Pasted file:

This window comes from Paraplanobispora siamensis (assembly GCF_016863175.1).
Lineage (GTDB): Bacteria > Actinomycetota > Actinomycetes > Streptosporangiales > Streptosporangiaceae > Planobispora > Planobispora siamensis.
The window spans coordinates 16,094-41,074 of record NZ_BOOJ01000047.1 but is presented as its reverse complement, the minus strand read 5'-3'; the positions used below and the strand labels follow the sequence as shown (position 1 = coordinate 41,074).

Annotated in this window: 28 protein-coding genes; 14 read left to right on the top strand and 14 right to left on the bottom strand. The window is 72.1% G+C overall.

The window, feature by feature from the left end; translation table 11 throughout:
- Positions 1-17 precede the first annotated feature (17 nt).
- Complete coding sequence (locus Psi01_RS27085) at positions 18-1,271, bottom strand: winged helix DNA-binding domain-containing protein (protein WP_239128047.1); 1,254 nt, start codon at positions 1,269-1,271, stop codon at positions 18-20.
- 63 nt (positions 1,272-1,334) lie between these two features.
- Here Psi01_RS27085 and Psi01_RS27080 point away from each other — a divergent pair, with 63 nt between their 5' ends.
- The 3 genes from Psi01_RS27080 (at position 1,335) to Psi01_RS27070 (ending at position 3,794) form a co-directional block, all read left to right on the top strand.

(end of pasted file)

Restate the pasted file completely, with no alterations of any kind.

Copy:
This window comes from Paraplanobispora siamensis (assembly GCF_016863175.1).
Lineage (GTDB): Bacteria > Actinomycetota > Actinomycetes > Streptosporangiales > Streptosporangiaceae > Planobispora > Planobispora siamensis.
The window spans coordinates 16,094-41,074 of record NZ_BOOJ01000047.1 but is presented as its reverse complement, the minus strand read 5'-3'; the positions used below and the strand labels follow the sequence as shown (position 1 = coordinate 41,074).

Annotated in this window: 28 protein-coding genes; 14 read left to right on the top strand and 14 right to left on the bottom strand. The window is 72.1% G+C overall.

The window, feature by feature from the left end; translation table 11 throughout:
- Positions 1-17 precede the first annotated feature (17 nt).
- Complete coding sequence (locus Psi01_RS27085) at positions 18-1,271, bottom strand: winged helix DNA-binding domain-containing protein (protein WP_239128047.1); 1,254 nt, start codon at positions 1,269-1,271, stop codon at positions 18-20.
- 63 nt (positions 1,272-1,334) lie between these two features.
- Here Psi01_RS27085 and Psi01_RS27080 point away from each other — a divergent pair, with 63 nt between their 5' ends.
- The 3 genes from Psi01_RS27080 (at position 1,335) to Psi01_RS27070 (ending at position 3,794) form a co-directional block, all read left to right on the top strand.